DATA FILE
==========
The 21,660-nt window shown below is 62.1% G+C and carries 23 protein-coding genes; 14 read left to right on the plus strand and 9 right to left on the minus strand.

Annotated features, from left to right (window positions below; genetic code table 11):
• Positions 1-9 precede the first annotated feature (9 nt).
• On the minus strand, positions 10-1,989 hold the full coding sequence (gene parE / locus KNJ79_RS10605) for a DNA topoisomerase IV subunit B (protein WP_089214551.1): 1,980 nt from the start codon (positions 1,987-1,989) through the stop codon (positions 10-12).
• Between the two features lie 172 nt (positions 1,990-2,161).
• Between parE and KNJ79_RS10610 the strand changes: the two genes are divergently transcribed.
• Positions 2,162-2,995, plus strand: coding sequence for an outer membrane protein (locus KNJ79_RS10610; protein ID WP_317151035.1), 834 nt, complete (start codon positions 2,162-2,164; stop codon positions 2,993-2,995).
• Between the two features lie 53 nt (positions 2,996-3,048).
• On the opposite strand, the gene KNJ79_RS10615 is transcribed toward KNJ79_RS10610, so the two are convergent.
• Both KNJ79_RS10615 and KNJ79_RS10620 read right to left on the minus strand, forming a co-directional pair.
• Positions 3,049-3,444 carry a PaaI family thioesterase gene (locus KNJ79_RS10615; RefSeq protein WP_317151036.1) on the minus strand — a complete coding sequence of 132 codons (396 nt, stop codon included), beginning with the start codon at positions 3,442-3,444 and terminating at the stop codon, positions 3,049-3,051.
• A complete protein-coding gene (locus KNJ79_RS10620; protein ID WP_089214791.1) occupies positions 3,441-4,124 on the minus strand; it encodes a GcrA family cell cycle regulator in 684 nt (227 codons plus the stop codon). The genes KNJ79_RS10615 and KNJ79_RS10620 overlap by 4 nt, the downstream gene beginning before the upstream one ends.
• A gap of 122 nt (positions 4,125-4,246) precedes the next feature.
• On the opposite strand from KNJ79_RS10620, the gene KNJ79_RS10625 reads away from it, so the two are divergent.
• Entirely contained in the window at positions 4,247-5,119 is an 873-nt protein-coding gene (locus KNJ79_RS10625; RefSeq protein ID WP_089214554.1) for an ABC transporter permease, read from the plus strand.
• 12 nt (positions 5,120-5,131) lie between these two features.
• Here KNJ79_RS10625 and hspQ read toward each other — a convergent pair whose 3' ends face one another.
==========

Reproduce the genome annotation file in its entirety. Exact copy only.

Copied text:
The 21,660-nt window shown below is 62.1% G+C and carries 23 protein-coding genes; 14 read left to right on the plus strand and 9 right to left on the minus strand.

Annotated features, from left to right (window positions below; genetic code table 11):
• Positions 1-9 precede the first annotated feature (9 nt).
• On the minus strand, positions 10-1,989 hold the full coding sequence (gene parE / locus KNJ79_RS10605) for a DNA topoisomerase IV subunit B (protein WP_089214551.1): 1,980 nt from the start codon (positions 1,987-1,989) through the stop codon (positions 10-12).
• Between the two features lie 172 nt (positions 1,990-2,161).
• Between parE and KNJ79_RS10610 the strand changes: the two genes are divergently transcribed.
• Positions 2,162-2,995, plus strand: coding sequence for an outer membrane protein (locus KNJ79_RS10610; protein ID WP_317151035.1), 834 nt, complete (start codon positions 2,162-2,164; stop codon positions 2,993-2,995).
• Between the two features lie 53 nt (positions 2,996-3,048).
• On the opposite strand, the gene KNJ79_RS10615 is transcribed toward KNJ79_RS10610, so the two are convergent.
• Both KNJ79_RS10615 and KNJ79_RS10620 read right to left on the minus strand, forming a co-directional pair.
• Positions 3,049-3,444 carry a PaaI family thioesterase gene (locus KNJ79_RS10615; RefSeq protein WP_317151036.1) on the minus strand — a complete coding sequence of 132 codons (396 nt, stop codon included), beginning with the start codon at positions 3,442-3,444 and terminating at the stop codon, positions 3,049-3,051.
• A complete protein-coding gene (locus KNJ79_RS10620; protein ID WP_089214791.1) occupies positions 3,441-4,124 on the minus strand; it encodes a GcrA family cell cycle regulator in 684 nt (227 codons plus the stop codon). The genes KNJ79_RS10615 and KNJ79_RS10620 overlap by 4 nt, the downstream gene beginning before the upstream one ends.
• A gap of 122 nt (positions 4,125-4,246) precedes the next feature.
• On the opposite strand from KNJ79_RS10620, the gene KNJ79_RS10625 reads away from it, so the two are divergent.
• Entirely contained in the window at positions 4,247-5,119 is an 873-nt protein-coding gene (locus KNJ79_RS10625; RefSeq protein ID WP_089214554.1) for an ABC transporter permease, read from the plus strand.
• 12 nt (positions 5,120-5,131) lie between these two features.
• Here KNJ79_RS10625 and hspQ read toward each other — a convergent pair whose 3' ends face one another.